When longtime coach Darren Eaton stepped down last year, it was not surprising to have Randy Shepard become the girls basketball head coach. He had assisted Coach Eaton for two years. He also played basketball for the Mariners under Coach Joe Mesi, graduating in 1988 on a team that lost in the Eastern Maine finals.
For those of you who don’t know him (most local people do), Randy is a fisherman who is pretty easy-going about most things. He does have a passion for basketball and enjoys sharing that with the girls he coaches.
What he likes about coaching is his relationships with the players. When he is explaining his strategy and game plan, the girls make the effort to understand what that means for them and work hard at making that happen.
He did have a daughter on the team (Megan Shepard graduates this year) and was able to gain the respect of all the girls. He was grateful for all the help he received from assistant coach Elissa Haskell. She was able to work on conditioning the girls, which is so critical for a team with small numbers, while he planned the practices.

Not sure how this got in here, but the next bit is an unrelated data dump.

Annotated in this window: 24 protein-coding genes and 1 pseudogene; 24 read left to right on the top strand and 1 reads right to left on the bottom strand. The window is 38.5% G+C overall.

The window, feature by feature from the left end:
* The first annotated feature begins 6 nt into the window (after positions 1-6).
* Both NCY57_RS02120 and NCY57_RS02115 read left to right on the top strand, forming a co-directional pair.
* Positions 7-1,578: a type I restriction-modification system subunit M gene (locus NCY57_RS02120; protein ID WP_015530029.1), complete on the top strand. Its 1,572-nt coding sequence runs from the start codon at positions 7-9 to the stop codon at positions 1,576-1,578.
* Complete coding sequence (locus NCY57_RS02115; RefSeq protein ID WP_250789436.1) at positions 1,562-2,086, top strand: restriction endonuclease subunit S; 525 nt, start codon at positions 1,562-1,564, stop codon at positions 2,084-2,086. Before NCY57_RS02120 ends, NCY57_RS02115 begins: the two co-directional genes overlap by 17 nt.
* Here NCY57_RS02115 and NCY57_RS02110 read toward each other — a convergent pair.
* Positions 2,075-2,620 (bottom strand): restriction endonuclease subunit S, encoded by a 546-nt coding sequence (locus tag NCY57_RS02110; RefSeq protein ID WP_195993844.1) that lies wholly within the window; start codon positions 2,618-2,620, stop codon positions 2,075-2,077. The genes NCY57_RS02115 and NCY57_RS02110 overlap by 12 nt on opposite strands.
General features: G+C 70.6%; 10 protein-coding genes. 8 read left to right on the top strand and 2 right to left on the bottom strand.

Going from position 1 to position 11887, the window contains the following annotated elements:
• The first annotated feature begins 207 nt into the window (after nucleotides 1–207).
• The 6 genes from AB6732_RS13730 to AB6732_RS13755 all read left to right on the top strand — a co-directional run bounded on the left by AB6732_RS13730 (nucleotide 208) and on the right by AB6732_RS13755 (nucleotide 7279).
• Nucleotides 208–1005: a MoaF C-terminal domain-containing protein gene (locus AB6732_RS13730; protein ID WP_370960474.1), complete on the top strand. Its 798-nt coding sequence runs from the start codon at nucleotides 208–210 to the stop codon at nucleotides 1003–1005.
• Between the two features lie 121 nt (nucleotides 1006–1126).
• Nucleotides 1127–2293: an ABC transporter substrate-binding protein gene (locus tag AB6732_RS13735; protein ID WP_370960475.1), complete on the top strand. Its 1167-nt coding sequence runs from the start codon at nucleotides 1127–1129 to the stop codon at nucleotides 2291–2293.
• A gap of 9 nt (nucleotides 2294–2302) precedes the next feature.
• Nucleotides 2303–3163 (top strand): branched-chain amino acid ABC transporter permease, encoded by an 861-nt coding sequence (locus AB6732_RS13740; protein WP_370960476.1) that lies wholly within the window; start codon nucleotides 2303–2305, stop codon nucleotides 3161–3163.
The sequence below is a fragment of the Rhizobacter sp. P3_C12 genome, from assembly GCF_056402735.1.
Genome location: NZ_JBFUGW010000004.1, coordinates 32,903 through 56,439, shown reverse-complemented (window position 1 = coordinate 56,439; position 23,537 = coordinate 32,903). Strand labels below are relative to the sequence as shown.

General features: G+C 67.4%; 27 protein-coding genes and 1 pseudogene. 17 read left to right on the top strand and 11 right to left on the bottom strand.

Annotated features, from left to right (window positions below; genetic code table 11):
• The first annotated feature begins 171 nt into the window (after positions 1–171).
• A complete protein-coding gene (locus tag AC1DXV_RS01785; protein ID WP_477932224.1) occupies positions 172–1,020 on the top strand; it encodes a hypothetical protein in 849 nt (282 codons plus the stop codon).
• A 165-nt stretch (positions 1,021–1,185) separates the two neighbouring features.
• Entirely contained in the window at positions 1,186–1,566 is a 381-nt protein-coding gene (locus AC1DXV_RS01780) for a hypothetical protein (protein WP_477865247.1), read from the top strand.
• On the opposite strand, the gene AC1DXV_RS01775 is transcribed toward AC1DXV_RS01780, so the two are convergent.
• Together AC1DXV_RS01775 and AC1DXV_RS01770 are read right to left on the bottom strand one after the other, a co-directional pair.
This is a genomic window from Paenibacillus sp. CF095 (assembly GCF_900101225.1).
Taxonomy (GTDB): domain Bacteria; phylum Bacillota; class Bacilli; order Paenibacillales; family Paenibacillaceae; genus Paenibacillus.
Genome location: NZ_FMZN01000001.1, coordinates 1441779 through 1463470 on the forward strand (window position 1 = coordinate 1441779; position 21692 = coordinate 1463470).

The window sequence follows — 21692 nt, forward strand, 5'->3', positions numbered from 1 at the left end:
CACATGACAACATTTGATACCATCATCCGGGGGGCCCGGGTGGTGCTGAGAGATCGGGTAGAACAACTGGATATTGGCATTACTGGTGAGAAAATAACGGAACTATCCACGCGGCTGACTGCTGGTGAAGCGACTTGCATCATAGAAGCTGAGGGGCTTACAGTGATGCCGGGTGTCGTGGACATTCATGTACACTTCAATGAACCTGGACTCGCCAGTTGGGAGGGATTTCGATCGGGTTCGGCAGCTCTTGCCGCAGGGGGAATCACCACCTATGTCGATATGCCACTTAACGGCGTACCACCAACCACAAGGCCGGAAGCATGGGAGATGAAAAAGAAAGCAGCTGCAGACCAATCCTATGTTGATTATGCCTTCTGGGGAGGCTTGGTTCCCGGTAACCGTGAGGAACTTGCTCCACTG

He patterned his practices after what he learned under Joe Mesi, back in the 1980s. He worked on the fundamentals and used the drills he had done, modified to fit the girls team. Things like boxing out, dribbling with your head up, using both hands in dribbling and shooting, are important habits for success at the varsity level.
Two things that were the hardest part for him were time and strategy. Being a fisherman, he had to plan his work on the water around the demands of practice and games—especially while taking a trip to Shead in Eastport, on a school bus, in the middle of January, or Fort Fairfield in Central Aroostook, for that matter.
Coach Shepard likes planning the strategy, but it’s a discipline he didn’t have to deal with as an assistant coach. Changing strategy in a game, when plan A doesn’t work, has been a challenge, and he feels he will get better at that next year.
Overall, Coach Shepard sees his job as not just getting wins but preparing these girls for what they will face in the future, overcoming adversity, working as a team, and turning failure into success. In his words, “In the end, it’s really about the girls.”